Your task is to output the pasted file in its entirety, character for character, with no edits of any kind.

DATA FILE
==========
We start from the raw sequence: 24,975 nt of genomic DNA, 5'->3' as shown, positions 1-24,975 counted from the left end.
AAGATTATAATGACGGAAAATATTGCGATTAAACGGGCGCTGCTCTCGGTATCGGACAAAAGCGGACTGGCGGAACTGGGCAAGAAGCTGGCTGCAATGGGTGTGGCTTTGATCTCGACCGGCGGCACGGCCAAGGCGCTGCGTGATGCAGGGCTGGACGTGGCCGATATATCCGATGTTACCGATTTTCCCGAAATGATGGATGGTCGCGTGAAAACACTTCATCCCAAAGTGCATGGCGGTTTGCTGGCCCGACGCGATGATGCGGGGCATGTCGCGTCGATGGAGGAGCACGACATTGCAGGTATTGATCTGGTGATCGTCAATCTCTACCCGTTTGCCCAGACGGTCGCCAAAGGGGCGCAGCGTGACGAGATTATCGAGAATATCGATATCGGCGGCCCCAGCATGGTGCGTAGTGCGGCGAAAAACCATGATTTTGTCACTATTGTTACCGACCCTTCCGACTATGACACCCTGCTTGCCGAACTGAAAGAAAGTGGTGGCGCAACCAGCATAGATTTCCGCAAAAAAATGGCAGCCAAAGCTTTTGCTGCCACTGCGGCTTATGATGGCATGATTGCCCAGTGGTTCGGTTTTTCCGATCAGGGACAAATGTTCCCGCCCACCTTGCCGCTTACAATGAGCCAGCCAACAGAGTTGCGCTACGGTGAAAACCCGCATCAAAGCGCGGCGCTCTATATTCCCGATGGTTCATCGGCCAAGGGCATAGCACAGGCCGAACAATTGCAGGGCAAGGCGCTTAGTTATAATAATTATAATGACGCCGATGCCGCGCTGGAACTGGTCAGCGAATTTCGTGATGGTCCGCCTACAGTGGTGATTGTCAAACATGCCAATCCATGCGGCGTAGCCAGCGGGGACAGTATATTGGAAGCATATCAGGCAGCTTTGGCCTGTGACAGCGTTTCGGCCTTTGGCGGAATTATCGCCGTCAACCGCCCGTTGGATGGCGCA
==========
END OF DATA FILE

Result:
We start from the raw sequence: 24,975 nt of genomic DNA, 5'->3' as shown, positions 1-24,975 counted from the left end.
AAGATTATAATGACGGAAAATATTGCGATTAAACGGGCGCTGCTCTCGGTATCGGACAAAAGCGGACTGGCGGAACTGGGCAAGAAGCTGGCTGCAATGGGTGTGGCTTTGATCTCGACCGGCGGCACGGCCAAGGCGCTGCGTGATGCAGGGCTGGACGTGGCCGATATATCCGATGTTACCGATTTTCCCGAAATGATGGATGGTCGCGTGAAAACACTTCATCCCAAAGTGCATGGCGGTTTGCTGGCCCGACGCGATGATGCGGGGCATGTCGCGTCGATGGAGGAGCACGACATTGCAGGTATTGATCTGGTGATCGTCAATCTCTACCCGTTTGCCCAGACGGTCGCCAAAGGGGCGCAGCGTGACGAGATTATCGAGAATATCGATATCGGCGGCCCCAGCATGGTGCGTAGTGCGGCGAAAAACCATGATTTTGTCACTATTGTTACCGACCCTTCCGACTATGACACCCTGCTTGCCGAACTGAAAGAAAGTGGTGGCGCAACCAGCATAGATTTCCGCAAAAAAATGGCAGCCAAAGCTTTTGCTGCCACTGCGGCTTATGATGGCATGATTGCCCAGTGGTTCGGTTTTTCCGATCAGGGACAAATGTTCCCGCCCACCTTGCCGCTTACAATGAGCCAGCCAACAGAGTTGCGCTACGGTGAAAACCCGCATCAAAGCGCGGCGCTCTATATTCCCGATGGTTCATCGGCCAAGGGCATAGCACAGGCCGAACAATTGCAGGGCAAGGCGCTTAGTTATAATAATTATAATGACGCCGATGCCGCGCTGGAACTGGTCAGCGAATTTCGTGATGGTCCGCCTACAGTGGTGATTGTCAAACATGCCAATCCATGCGGCGTAGCCAGCGGGGACAGTATATTGGAAGCATATCAGGCAGCTTTGGCCTGTGACAGCGTTTCGGCCTTTGGCGGAATTATCGCCGTCAACCGCCCGTTGGATGGCGCA